In 2002 the National Security Education Program, a division of the U.S. Department of Defense which collaborates with educational institutions, launched a pilot version of the Language Flagship as part of an effort to enhance language skills in “critical need” languages identified by the U.S. State Department as Arabic, Azerbaijani, Bangla/Bengali, Chinese (Mandarin), Hindi, Indonesian, Japanese, Korean, Persian, Punjabi, Russian, Turkish, and Urdu. The Language Flagship is a challenge to U.S. universities to endow students with professional proficiencies in these languages; generous funding and additional resources at the K-12 level are part of the program.
Arabic is at the top of the list alphabetically but is certainly near the top in importance as well. Interactions with the Arab world are important commercially, politically, and militarily, and this importance will only continue to grow. The United States needs professional capabilities in Arabic in many sectors, and it seems only natural that it should try to develop these capabilities in the Arab capital of America.
The University of Michigan and Michigan State University have both received funding for their Arabic programs; in addition State has launched a partnership with the Dearborn Public School District to “develop a national K-12 model for Arabic foreign language instruction that flows smoothly across all grades and builds on previous learning.” Starting in Kindergarten, children in the school district will be taught Arabic by highly qualified teachers.
Many children are already native Arabic speakers- the approximately 32,000 Arab Muslims in Dearborn are nearly one-third of the city’s population and in some public schools the Arab population is as high as 90 percent. Given quality instruction all the way through the 12th grade, students will graduate with a respectable knowledge of Arabic. They will then be eligible for one of forty university scholarships to continue their studies of the language at a higher level.
The push for Arabic language instruction by the federal government is in direct contradiction with some currents of popular sentiment in Dearborn. A 2009 report by the Wayne County Regional Education Service Agency recommended that Fordson High School prohibit all non-English use except in circumstances where it was absolutely necessary-“To do otherwise reinforces a perception by some that Fordson is an Arab School in America rather than an American school with Arab students.” In 2010 the United States Department of Education had to step in to ensure that the Dearborn Public School District would fulfill their obligation to provide limited English proficient (LEP) parents with information about the children’s education in Arabic. The Department’s Office for Civil Rights also found that the school district was denying English language learner (EL) students access to “non-academic and extracurricular programs, services and activities such as guidance and counseling” on the basis of their national origin.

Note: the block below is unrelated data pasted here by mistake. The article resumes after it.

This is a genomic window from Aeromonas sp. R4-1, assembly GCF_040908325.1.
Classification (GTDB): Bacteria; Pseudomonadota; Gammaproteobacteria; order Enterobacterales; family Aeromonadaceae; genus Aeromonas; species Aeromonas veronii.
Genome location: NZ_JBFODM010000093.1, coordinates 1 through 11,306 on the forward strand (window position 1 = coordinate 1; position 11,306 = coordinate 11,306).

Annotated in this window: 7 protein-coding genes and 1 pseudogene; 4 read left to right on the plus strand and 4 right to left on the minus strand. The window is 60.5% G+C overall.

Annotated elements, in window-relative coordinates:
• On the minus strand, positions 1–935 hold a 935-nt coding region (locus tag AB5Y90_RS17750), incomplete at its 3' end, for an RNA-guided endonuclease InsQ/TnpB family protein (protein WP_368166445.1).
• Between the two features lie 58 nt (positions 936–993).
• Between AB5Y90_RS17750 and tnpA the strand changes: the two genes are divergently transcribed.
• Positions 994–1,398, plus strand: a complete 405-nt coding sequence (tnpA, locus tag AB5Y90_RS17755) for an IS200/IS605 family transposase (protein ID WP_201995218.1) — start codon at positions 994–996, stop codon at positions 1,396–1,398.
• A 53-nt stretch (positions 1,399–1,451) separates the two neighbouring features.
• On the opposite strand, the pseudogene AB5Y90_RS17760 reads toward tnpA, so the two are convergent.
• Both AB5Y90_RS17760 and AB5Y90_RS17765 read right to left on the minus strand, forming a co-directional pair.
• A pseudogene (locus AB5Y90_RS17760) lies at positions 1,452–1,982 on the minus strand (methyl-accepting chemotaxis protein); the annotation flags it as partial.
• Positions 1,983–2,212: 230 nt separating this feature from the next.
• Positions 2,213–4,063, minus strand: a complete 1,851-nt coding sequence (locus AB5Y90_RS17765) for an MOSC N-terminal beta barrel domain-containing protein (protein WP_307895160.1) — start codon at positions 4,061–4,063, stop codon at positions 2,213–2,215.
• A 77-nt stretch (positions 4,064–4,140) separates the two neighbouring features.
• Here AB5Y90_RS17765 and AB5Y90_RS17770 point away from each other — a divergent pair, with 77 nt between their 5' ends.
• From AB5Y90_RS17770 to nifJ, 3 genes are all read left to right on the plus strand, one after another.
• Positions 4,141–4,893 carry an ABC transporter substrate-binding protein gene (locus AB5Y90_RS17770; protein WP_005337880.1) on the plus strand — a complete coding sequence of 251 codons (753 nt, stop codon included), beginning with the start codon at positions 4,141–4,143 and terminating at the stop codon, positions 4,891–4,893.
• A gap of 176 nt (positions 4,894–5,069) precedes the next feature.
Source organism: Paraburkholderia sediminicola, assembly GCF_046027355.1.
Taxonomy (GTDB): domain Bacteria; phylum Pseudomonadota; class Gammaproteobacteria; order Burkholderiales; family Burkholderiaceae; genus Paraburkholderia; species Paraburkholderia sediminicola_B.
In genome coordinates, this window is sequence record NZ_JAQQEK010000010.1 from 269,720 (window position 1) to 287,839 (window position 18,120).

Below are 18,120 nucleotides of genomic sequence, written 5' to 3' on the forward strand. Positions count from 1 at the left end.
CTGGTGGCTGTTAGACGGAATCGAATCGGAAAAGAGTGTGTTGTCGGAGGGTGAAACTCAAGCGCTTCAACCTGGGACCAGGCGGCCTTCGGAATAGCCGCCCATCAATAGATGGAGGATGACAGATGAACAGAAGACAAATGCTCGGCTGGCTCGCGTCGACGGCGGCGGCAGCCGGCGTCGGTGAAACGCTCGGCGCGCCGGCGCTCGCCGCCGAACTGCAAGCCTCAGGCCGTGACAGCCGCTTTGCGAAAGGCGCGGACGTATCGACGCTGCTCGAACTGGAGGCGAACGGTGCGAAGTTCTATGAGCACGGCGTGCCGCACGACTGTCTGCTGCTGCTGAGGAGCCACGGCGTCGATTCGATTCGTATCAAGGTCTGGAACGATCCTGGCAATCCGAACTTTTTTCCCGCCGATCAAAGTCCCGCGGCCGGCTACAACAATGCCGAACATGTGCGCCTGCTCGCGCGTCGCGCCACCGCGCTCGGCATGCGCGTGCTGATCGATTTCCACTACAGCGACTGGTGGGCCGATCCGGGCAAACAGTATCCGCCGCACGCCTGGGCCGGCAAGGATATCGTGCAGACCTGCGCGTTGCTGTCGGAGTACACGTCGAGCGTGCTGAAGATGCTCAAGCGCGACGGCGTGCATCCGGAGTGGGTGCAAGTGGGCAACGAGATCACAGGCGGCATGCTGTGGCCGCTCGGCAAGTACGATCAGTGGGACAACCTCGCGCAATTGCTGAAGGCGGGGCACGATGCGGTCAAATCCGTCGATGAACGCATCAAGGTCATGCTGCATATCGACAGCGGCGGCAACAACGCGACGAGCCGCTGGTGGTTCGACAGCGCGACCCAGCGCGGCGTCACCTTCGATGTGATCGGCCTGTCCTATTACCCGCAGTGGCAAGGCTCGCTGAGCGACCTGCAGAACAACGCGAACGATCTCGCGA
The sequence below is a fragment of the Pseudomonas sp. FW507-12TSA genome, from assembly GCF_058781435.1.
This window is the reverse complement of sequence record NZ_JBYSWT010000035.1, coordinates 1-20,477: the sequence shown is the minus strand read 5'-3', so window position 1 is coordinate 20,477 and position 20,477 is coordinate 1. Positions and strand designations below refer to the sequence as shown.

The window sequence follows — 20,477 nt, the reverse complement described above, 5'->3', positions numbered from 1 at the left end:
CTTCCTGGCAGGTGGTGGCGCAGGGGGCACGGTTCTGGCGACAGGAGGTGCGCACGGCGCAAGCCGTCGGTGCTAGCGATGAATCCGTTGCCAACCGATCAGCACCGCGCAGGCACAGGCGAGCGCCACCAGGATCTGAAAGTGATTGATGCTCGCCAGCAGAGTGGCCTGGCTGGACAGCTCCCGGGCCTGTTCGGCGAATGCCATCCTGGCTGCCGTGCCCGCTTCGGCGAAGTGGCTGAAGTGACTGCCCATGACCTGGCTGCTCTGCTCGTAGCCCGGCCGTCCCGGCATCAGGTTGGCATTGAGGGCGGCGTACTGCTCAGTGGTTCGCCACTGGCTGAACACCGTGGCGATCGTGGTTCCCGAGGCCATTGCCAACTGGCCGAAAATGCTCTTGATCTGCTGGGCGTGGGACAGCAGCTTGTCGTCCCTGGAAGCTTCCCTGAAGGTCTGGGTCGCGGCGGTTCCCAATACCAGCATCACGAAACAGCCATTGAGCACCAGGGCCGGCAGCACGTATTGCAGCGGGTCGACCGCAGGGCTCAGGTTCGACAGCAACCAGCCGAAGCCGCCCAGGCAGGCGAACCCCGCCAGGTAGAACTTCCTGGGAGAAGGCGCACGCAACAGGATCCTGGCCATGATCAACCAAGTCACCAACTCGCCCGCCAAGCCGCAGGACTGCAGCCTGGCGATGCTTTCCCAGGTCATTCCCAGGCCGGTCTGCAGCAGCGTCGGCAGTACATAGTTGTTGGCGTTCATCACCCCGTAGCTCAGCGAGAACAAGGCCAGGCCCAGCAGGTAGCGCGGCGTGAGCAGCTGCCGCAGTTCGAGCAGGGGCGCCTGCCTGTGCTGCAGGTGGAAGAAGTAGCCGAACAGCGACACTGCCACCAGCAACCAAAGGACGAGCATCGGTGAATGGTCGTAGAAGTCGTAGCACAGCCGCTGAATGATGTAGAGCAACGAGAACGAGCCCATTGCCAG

The complete integration of Arabs into the community in Dearborn and the greater Detroit area while encouraging them to preserve their language is no simple task. However it is clear that as the world economy undergoes massive changes, Detroit will no longer be able to survive on its faded industrial glory. It can transform itself for the future by taking advantage of another part of the heritage left behind by Henry Ford- the country’s largest Arab-American population.